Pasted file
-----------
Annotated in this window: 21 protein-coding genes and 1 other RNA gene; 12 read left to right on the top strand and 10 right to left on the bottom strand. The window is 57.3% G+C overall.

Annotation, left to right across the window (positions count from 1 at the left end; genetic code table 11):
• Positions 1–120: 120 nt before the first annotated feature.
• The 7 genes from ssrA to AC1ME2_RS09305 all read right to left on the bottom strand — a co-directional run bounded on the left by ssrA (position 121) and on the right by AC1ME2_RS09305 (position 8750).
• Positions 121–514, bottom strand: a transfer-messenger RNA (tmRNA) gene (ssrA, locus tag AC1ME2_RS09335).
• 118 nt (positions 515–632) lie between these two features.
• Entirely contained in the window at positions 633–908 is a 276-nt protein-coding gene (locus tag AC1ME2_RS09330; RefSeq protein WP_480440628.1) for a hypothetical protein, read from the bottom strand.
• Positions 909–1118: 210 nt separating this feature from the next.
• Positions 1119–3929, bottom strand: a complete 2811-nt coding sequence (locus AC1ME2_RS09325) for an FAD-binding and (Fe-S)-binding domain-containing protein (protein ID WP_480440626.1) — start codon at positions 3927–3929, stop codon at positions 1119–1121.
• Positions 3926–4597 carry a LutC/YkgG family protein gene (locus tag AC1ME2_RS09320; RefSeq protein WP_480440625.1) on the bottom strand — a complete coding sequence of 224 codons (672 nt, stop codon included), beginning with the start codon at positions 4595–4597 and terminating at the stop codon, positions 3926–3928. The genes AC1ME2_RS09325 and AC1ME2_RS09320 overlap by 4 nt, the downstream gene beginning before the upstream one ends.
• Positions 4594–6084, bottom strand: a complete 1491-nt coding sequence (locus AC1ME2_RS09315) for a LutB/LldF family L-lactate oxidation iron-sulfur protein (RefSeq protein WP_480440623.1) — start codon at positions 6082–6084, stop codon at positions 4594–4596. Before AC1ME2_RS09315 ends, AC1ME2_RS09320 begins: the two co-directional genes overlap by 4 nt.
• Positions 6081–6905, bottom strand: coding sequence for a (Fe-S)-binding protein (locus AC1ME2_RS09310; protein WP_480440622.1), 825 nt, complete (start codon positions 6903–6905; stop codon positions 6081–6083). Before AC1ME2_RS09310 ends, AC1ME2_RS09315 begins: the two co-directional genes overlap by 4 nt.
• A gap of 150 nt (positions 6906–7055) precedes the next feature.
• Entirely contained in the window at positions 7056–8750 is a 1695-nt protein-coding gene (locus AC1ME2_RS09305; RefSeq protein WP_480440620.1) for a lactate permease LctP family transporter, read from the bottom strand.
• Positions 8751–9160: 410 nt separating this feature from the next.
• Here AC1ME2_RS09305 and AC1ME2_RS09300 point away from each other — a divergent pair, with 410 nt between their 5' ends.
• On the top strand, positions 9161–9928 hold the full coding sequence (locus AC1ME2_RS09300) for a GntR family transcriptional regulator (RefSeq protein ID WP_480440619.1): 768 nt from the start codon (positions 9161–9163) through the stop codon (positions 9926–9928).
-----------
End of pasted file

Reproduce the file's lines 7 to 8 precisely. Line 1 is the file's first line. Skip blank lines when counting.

• Entirely contained in the window at positions 633–908 is a 276-nt protein-coding gene (locus tag AC1ME2_RS09330; RefSeq protein WP_480440628.1) for a hypothetical protein, read from the bottom strand.
• Positions 909–1118: 210 nt separating this feature from the next.